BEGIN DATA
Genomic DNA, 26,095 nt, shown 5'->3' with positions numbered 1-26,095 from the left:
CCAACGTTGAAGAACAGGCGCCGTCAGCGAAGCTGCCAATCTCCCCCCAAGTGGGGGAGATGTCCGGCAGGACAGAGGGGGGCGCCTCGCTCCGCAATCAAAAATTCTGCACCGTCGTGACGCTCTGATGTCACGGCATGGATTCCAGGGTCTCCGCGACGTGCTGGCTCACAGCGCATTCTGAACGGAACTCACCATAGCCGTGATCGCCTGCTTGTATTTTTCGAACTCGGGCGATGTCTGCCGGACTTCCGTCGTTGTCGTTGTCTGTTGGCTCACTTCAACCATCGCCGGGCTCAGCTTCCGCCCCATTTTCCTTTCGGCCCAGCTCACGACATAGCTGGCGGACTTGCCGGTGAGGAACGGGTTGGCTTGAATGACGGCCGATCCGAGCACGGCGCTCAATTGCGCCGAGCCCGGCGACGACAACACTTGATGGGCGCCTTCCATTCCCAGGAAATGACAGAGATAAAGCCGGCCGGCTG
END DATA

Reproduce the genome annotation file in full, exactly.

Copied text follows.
Genomic DNA, 26,095 nt, shown 5'->3' with positions numbered 1-26,095 from the left:
CCAACGTTGAAGAACAGGCGCCGTCAGCGAAGCTGCCAATCTCCCCCCAAGTGGGGGAGATGTCCGGCAGGACAGAGGGGGGCGCCTCGCTCCGCAATCAAAAATTCTGCACCGTCGTGACGCTCTGATGTCACGGCATGGATTCCAGGGTCTCCGCGACGTGCTGGCTCACAGCGCATTCTGAACGGAACTCACCATAGCCGTGATCGCCTGCTTGTATTTTTCGAACTCGGGCGATGTCTGCCGGACTTCCGTCGTTGTCGTTGTCTGTTGGCTCACTTCAACCATCGCCGGGCTCAGCTTCCGCCCCATTTTCCTTTCGGCCCAGCTCACGACATAGCTGGCGGACTTGCCGGTGAGGAACGGGTTGGCTTGAATGACGGCCGATCCGAGCACGGCGCTCAATTGCGCCGAGCCCGGCGACGACAACACTTGATGGGCGCCTTCCATTCCCAGGAAATGACAGAGATAAAGCCGGCCGGCTG